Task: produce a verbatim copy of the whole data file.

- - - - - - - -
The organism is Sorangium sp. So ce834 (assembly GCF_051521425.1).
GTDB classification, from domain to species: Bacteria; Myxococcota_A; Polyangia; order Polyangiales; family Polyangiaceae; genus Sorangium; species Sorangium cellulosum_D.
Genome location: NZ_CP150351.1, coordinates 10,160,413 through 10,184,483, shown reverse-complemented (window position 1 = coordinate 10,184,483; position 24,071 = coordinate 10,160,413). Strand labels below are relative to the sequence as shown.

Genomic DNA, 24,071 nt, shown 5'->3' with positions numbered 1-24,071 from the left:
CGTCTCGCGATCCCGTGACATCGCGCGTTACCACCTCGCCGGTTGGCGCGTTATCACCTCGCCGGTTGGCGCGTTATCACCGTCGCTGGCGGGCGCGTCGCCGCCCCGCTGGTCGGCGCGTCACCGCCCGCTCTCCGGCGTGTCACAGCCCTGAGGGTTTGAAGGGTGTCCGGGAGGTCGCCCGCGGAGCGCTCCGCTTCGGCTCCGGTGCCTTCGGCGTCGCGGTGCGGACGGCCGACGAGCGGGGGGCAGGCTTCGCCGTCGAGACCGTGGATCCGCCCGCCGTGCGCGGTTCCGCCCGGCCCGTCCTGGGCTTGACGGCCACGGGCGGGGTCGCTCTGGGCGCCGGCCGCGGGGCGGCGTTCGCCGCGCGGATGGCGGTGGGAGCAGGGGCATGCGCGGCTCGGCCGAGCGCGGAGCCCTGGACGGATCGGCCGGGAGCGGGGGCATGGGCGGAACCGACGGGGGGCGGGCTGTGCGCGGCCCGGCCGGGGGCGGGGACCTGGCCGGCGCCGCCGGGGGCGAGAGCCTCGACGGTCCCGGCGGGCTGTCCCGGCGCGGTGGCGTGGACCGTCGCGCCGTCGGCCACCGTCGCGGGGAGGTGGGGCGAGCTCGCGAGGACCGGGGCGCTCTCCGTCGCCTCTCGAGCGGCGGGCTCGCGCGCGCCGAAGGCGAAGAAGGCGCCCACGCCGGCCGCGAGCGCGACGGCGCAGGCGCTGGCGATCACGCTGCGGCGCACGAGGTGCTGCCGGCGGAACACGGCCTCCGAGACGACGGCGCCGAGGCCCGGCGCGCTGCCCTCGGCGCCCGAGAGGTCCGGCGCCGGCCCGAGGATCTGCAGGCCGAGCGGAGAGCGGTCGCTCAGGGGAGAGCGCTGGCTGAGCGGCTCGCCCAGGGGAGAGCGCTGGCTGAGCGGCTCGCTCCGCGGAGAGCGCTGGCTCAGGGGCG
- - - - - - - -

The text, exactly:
The organism is Sorangium sp. So ce834 (assembly GCF_051521425.1).
GTDB classification, from domain to species: Bacteria; Myxococcota_A; Polyangia; order Polyangiales; family Polyangiaceae; genus Sorangium; species Sorangium cellulosum_D.
Genome location: NZ_CP150351.1, coordinates 10,160,413 through 10,184,483, shown reverse-complemented (window position 1 = coordinate 10,184,483; position 24,071 = coordinate 10,160,413). Strand labels below are relative to the sequence as shown.

Genomic DNA, 24,071 nt, shown 5'->3' with positions numbered 1-24,071 from the left:
CGTCTCGCGATCCCGTGACATCGCGCGTTACCACCTCGCCGGTTGGCGCGTTATCACCTCGCCGGTTGGCGCGTTATCACCGTCGCTGGCGGGCGCGTCGCCGCCCCGCTGGTCGGCGCGTCACCGCCCGCTCTCCGGCGTGTCACAGCCCTGAGGGTTTGAAGGGTGTCCGGGAGGTCGCCCGCGGAGCGCTCCGCTTCGGCTCCGGTGCCTTCGGCGTCGCGGTGCGGACGGCCGACGAGCGGGGGGCAGGCTTCGCCGTCGAGACCGTGGATCCGCCCGCCGTGCGCGGTTCCGCCCGGCCCGTCCTGGGCTTGACGGCCACGGGCGGGGTCGCTCTGGGCGCCGGCCGCGGGGCGGCGTTCGCCGCGCGGATGGCGGTGGGAGCAGGGGCATGCGCGGCTCGGCCGAGCGCGGAGCCCTGGACGGATCGGCCGGGAGCGGGGGCATGGGCGGAACCGACGGGGGGCGGGCTGTGCGCGGCCCGGCCGGGGGCGGGGACCTGGCCGGCGCCGCCGGGGGCGAGAGCCTCGACGGTCCCGGCGGGCTGTCCCGGCGCGGTGGCGTGGACCGTCGCGCCGTCGGCCACCGTCGCGGGGAGGTGGGGCGAGCTCGCGAGGACCGGGGCGCTCTCCGTCGCCTCTCGAGCGGCGGGCTCGCGCGCGCCGAAGGCGAAGAAGGCGCCCACGCCGGCCGCGAGCGCGACGGCGCAGGCGCTGGCGATCACGCTGCGGCGCACGAGGTGCTGCCGGCGGAACACGGCCTCCGAGACGACGGCGCCGAGGCCCGGCGCGCTGCCCTCGGCGCCCGAGAGGTCCGGCGCCGGCCCGAGGATCTGCAGGCCGAGCGGAGAGCGGTCGCTCAGGGGAGAGCGCTGGCTGAGCGGCTCGCCCAGGGGAGAGCGCTGGCTGAGCGGCTCGCTCCGCGGAGAGCGCTGGCTCAGGGGCG